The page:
Keynote Lectures

Challenges and Opportunities of Meeting Industry Needs

Monday, August 19, 1996, 9:30-10:20am
Crystal Cove Auditorium

Gerry Rescigno
Black & Decker Corp


Black & Decker is well known as new products company and has been working to become world class in speed, quality and cost of getting new products to market. One of the limitations has been the integration of all the hardware and software tools towards accomplishing speed, optimization and design automation. In this talk, we will explore the challenges and opprotunities of becoming world class in producing new products for the marketplace.


Mr. Rescigno received his BS in Physics from St. Joseph's Univ. in 1962 and MS in Physics from Drexell Univ. in 1968. He has been with Black & Decker for 32 years and over the last 26 years has been involved in analysis, simulation and systems simulation. He is currently an Engineering manager at Black & Decker and is in charge of the Black & Decker's program in Analysis and Reliability. He also serves on the Advisory Board to Engineering Research Center and Mechanical Engineering Department of the University of Maryland.

Continuum for Intelligent Machine Operation

Tuesday, August 20, 1996, 9:30-10:20am
Crystal Cove Auditorium

Dr. Delbert Tesar
Carol Cockrell Curran Chair for Engineering
University of Texas, Austin.


The field of machines is on the verge of a revolution in the level of intelligence which will become possible during the next decade. The whole is a continuum from enhanced performance (precision, quality, speed), reconfigurability for fault tolerance and rapid product change over, to condition based maintenance (to predict and reduce life cycle costs). This continuum can represent an organizing paradigm for a whole new level of excitement in the field, convince young people of its merits for their personal commitment, and warrant major national investment to put U. S. industry in an international leadership position.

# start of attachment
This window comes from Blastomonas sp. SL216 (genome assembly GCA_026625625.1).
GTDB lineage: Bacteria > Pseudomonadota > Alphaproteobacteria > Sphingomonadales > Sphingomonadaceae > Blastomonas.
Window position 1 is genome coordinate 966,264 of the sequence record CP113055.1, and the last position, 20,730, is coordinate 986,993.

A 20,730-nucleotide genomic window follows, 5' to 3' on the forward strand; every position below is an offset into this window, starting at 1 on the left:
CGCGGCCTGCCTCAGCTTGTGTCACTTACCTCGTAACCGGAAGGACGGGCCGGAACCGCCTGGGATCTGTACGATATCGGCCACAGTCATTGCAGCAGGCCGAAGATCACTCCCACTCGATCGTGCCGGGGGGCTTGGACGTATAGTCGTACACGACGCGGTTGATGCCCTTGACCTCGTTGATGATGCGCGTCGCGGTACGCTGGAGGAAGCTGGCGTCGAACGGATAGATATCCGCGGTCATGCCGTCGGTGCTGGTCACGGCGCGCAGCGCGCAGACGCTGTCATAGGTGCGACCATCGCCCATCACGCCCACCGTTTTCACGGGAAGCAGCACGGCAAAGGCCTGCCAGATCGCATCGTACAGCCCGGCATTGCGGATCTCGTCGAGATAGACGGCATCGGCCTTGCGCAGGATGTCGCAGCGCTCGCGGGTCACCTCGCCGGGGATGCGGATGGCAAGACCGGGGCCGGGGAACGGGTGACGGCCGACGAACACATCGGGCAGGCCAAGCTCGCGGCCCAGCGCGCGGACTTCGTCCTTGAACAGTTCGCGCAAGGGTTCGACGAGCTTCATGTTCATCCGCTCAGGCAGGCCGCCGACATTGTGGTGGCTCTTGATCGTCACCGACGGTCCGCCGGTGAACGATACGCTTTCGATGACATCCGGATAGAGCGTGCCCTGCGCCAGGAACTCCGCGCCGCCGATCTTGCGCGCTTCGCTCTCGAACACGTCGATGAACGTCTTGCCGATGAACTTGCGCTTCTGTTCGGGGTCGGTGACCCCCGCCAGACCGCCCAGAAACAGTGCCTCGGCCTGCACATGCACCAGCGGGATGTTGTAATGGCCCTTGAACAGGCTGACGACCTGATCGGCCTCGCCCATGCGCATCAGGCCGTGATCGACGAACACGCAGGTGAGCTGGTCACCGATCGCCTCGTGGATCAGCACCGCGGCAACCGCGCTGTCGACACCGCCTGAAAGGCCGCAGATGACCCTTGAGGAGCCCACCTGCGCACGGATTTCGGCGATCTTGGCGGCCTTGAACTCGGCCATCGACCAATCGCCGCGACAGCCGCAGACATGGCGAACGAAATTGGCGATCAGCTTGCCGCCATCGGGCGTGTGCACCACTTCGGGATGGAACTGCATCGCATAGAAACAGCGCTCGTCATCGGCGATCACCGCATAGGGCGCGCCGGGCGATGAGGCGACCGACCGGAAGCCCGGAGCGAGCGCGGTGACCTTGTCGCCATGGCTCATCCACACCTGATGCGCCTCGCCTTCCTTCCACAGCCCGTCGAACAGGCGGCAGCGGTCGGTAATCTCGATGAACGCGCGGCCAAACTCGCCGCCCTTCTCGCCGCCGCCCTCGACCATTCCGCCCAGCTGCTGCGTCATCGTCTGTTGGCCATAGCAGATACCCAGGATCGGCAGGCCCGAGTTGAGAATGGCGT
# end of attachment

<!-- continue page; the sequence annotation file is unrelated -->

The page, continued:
Professor Tesar is Director of the Robotics Research Group at the University of Texas at Austin, which occupies a 16,000 square feet laboratory using $3,500,000 of research equipment, performs $1,800,000 of annual funded research with 32 graduate students and a staff of 7 supported by DOE, DARPA, NASA, JSC and the State of Texas. His research concentrates on the design, operation and integration of robotic systems for use in space, manufacturing plants, battlefield operations, nuclear facility maintenance and decomissioning, and micro-surgery. He has over 140 publications, has contributed over 50 position papers and 100 reports on all aspects of robotics and machine design.

Automotive Information Integrated Engineering

Wednesday, August 21, 1996, 9:30-10:20am
Crystal Cove Auditorium

Dr. William F. Powers
Vice President-Research
Ford Motor Company


Global automotive companies are relying increasingly upon integrated computer and communications technology to deal with a rapidly changing global marketplace. The major business drivers are product development speed and efficiency, emerging markets, and technology. Utilizing the typical automotive business timeline, examples will be presented to illustrate the application and integration of emerging information technologies to the total automotive business.


William F. Powers has been with the Ford Motor Company since 1979. On Febraury 1, 1996 he was elected Vice President- Research. Prior positions at Ford include: Program Manager for the Lincoln Mark VIII and Executive Director of Information Technology. Prior to joining Ford, he was a Professor of Aerospace Engineering and Computer, Information and Control Engineering at the University of Michigan from 1968-80, and a consultant on the Space Shuttle Program from 1970-79. He received his B.S. in Aerospace Engineering in 1963 from the University of Florida, and his Ph.D. in Engineering Mechanics in 1968 from the University of Texas at Austin. He is a member of the National Academy of Engineering, a foreign member of the Royal Swedish Academy of Engineering Sciences, and IEEE Fellow, and serves on numerous government, university, and professional society committees.